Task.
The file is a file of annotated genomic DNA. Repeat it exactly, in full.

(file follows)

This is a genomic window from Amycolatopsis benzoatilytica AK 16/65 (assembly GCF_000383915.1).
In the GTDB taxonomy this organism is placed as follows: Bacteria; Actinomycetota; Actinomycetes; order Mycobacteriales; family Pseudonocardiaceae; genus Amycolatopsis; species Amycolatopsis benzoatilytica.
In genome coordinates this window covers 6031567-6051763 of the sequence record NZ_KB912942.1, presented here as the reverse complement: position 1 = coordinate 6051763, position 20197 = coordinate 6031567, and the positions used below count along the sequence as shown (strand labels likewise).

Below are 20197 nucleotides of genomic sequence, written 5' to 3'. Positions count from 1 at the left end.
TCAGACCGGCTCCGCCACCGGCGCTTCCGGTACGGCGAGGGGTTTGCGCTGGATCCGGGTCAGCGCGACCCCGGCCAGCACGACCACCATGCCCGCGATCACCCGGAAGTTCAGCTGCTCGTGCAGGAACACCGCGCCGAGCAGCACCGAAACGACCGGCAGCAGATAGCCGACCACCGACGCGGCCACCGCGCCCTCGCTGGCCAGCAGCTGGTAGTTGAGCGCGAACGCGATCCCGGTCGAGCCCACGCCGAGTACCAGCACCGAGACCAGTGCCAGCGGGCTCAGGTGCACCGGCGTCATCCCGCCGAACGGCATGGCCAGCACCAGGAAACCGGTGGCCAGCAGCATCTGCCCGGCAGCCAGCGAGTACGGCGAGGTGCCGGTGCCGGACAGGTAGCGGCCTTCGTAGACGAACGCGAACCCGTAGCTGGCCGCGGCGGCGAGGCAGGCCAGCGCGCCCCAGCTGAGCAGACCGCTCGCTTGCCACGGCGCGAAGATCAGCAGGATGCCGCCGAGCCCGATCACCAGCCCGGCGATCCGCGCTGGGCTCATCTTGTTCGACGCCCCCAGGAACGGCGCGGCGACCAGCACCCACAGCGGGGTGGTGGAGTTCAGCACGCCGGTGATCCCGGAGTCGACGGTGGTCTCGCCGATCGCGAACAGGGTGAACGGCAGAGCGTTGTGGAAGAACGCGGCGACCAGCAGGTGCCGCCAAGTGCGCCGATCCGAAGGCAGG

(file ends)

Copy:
This is a genomic window from Amycolatopsis benzoatilytica AK 16/65 (assembly GCF_000383915.1).
In the GTDB taxonomy this organism is placed as follows: Bacteria; Actinomycetota; Actinomycetes; order Mycobacteriales; family Pseudonocardiaceae; genus Amycolatopsis; species Amycolatopsis benzoatilytica.
In genome coordinates this window covers 6031567-6051763 of the sequence record NZ_KB912942.1, presented here as the reverse complement: position 1 = coordinate 6051763, position 20197 = coordinate 6031567, and the positions used below count along the sequence as shown (strand labels likewise).

Below are 20197 nucleotides of genomic sequence, written 5' to 3'. Positions count from 1 at the left end.
TCAGACCGGCTCCGCCACCGGCGCTTCCGGTACGGCGAGGGGTTTGCGCTGGATCCGGGTCAGCGCGACCCCGGCCAGCACGACCACCATGCCCGCGATCACCCGGAAGTTCAGCTGCTCGTGCAGGAACACCGCGCCGAGCAGCACCGAAACGACCGGCAGCAGATAGCCGACCACCGACGCGGCCACCGCGCCCTCGCTGGCCAGCAGCTGGTAGTTGAGCGCGAACGCGATCCCGGTCGAGCCCACGCCGAGTACCAGCACCGAGACCAGTGCCAGCGGGCTCAGGTGCACCGGCGTCATCCCGCCGAACGGCATGGCCAGCACCAGGAAACCGGTGGCCAGCAGCATCTGCCCGGCAGCCAGCGAGTACGGCGAGGTGCCGGTGCCGGACAGGTAGCGGCCTTCGTAGACGAACGCGAACCCGTAGCTGGCCGCGGCGGCGAGGCAGGCCAGCGCGCCCCAGCTGAGCAGACCGCTCGCTTGCCACGGCGCGAAGATCAGCAGGATGCCGCCGAGCCCGATCACCAGCCCGGCGATCCGCGCTGGGCTCATCTTGTTCGACGCCCCCAGGAACGGCGCGGCGACCAGCACCCACAGCGGGGTGGTGGAGTTCAGCACGCCGGTGATCCCGGAGTCGACGGTGGTCTCGCCGATCGCGAACAGGGTGAACGGCAGAGCGTTGTGGAAGAACGCGGCGACCAGCAGGTGCCGCCAAGTGCGCCGATCCGAAGGCAGG